If you follow the instructions this is a good product. This particular product is actually 2 packages, meaning 2 applications. I had new concrete so i didn't have too much difficulty with the prep work but it's absolutely required to ensure you have a good surface to work with. I cleaned the concrete thoroughly and did the Acid etch on it also. I let it dry out for a few days and even placed a dehumidifier below the garage to ensure it I cut the humidity levels. If it's too humid the Epoxy might not adhere well and it could peel off soon. The application was fairly easy. After you paint the footings with a brush you can finally get to the floor. Get a nice roller and extension and roll it on. Make sure you let the product set 30-60 minutes before you roll it on though and mix it very good. 2 coats is necessary for a good finished product, after 1 coat you will notice unevenness in the coating because some of the concrete absorbs more epoxy then others. I added a 2nd coat the next day and it turned out great. After I completed the 2nd coat of Epoxy I added the Rustoleum Epoxy Shield Premium Clear coat the following day. Basically leave 1 day in between each coating. I love the finished product. The floor looks like it has a glass coating over it and reminds me of a showroom floor. I also added the fine sand into the clear coat which gives the floor a little more added texture and grip.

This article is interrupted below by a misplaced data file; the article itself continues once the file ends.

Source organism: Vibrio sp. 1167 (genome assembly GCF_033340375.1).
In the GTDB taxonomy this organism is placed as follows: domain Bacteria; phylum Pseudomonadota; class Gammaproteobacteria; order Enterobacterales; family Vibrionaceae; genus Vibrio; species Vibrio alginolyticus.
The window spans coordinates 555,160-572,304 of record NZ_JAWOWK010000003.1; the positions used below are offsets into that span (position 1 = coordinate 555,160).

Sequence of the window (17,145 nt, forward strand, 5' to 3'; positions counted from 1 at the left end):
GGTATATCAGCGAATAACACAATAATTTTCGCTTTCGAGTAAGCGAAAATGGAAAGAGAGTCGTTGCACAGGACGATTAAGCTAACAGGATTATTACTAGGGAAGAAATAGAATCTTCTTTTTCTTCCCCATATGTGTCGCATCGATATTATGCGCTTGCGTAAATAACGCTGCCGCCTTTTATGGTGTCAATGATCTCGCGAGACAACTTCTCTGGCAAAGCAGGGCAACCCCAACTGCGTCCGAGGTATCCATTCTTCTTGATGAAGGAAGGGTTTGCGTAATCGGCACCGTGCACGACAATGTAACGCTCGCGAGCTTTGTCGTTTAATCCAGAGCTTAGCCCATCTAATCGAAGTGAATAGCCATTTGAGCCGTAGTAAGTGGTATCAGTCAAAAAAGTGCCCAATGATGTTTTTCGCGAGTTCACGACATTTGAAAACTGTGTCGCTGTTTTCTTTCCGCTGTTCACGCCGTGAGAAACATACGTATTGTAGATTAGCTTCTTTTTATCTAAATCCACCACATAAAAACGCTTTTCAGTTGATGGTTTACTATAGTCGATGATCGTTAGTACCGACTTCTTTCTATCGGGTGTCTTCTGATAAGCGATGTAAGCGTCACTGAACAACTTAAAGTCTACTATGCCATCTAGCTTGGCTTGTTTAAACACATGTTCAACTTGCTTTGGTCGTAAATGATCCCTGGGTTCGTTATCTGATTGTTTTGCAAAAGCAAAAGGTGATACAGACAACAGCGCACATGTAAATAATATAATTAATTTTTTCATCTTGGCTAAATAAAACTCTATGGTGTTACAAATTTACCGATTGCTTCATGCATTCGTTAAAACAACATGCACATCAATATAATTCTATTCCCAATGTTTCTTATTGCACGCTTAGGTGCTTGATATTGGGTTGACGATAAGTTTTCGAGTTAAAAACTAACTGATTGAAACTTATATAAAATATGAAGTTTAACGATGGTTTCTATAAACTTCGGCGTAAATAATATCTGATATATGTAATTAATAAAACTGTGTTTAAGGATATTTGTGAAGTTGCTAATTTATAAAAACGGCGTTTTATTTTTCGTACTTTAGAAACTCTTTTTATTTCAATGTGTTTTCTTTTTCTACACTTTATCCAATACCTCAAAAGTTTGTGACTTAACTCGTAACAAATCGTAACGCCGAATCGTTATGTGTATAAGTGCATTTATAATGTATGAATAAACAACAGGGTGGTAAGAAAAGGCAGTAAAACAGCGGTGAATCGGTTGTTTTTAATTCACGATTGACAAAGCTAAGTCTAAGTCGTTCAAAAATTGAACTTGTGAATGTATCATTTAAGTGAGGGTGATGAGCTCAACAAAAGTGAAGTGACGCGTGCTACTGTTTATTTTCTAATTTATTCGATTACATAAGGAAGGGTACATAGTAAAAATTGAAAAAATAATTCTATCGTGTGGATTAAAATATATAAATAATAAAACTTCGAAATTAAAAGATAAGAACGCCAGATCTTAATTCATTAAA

One thing you should know is the smell and fumes from this stuff is horrible. You must leave your garage door open for atleast a day otherwise you will choke on those fumes in your house. It was bad. The clear coat not so much.
Products I used:
Rustoleum Cleaner/Degreaser - Rust-Oleum 301243 Cleaner and Degreaser, 1 gallon
Rustoleum Acid Etch - Rust-Oleum 238475 EPOXYShield Concrete Etch
2 Applications of Epoxy Professional- Added 2nd coat at 24hrs after the 1st.
1 Application of Clear Coat but needed to buy 2 packages. The single package did not come close to being enough. Thankfully I read a few reviews prior and bought 2 of them because I had to open it mid way through the job.
Rust-Oleum 292514 Epoxy Shield Premium Series Clear Floor Coating Kit,
Gloves - Epoxy very hard to get off your skin
Paint Brush to do footings of garage
Several 3/8" Nap quality roller that doesn't shed
Extension for Roller
Several Tray liners to put epoxy and clear coat in
Drop cloth to keep all your stuff on
knee pads so when painting footings it's easier
Several 5 gallon buckets (For Epoxy)
1 new clean paint can to mix clear coat with sand
Several stir sticks to keep mixing the epoxy and clear coat while using